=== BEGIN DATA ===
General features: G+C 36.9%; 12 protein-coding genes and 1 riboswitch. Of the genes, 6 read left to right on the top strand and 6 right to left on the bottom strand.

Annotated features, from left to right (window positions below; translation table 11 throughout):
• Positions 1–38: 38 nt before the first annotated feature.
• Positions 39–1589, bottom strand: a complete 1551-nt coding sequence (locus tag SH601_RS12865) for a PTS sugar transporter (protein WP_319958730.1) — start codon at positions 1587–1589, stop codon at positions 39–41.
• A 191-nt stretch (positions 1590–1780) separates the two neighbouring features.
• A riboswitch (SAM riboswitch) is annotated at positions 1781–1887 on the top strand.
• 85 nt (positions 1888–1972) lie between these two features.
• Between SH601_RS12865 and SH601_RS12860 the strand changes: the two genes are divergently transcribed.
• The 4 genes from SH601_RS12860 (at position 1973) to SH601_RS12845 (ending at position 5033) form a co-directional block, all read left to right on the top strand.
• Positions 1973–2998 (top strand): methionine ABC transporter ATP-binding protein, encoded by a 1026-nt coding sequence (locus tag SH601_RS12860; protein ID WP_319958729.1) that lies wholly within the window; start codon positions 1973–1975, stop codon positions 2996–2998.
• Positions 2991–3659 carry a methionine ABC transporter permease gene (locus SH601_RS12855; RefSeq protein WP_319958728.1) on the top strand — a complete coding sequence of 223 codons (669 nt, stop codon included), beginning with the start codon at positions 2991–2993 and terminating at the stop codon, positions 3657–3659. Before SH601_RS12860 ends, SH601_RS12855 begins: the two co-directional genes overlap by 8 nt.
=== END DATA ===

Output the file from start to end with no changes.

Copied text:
General features: G+C 36.9%; 12 protein-coding genes and 1 riboswitch. Of the genes, 6 read left to right on the top strand and 6 right to left on the bottom strand.

Annotated features, from left to right (window positions below; translation table 11 throughout):
• Positions 1–38: 38 nt before the first annotated feature.
• Positions 39–1589, bottom strand: a complete 1551-nt coding sequence (locus tag SH601_RS12865) for a PTS sugar transporter (protein WP_319958730.1) — start codon at positions 1587–1589, stop codon at positions 39–41.
• A 191-nt stretch (positions 1590–1780) separates the two neighbouring features.
• A riboswitch (SAM riboswitch) is annotated at positions 1781–1887 on the top strand.
• 85 nt (positions 1888–1972) lie between these two features.
• Between SH601_RS12865 and SH601_RS12860 the strand changes: the two genes are divergently transcribed.
• The 4 genes from SH601_RS12860 (at position 1973) to SH601_RS12845 (ending at position 5033) form a co-directional block, all read left to right on the top strand.
• Positions 1973–2998 (top strand): methionine ABC transporter ATP-binding protein, encoded by a 1026-nt coding sequence (locus tag SH601_RS12860; protein ID WP_319958729.1) that lies wholly within the window; start codon positions 1973–1975, stop codon positions 2996–2998.
• Positions 2991–3659 carry a methionine ABC transporter permease gene (locus SH601_RS12855; RefSeq protein WP_319958728.1) on the top strand — a complete coding sequence of 223 codons (669 nt, stop codon included), beginning with the start codon at positions 2991–2993 and terminating at the stop codon, positions 3657–3659. Before SH601_RS12860 ends, SH601_RS12855 begins: the two co-directional genes overlap by 8 nt.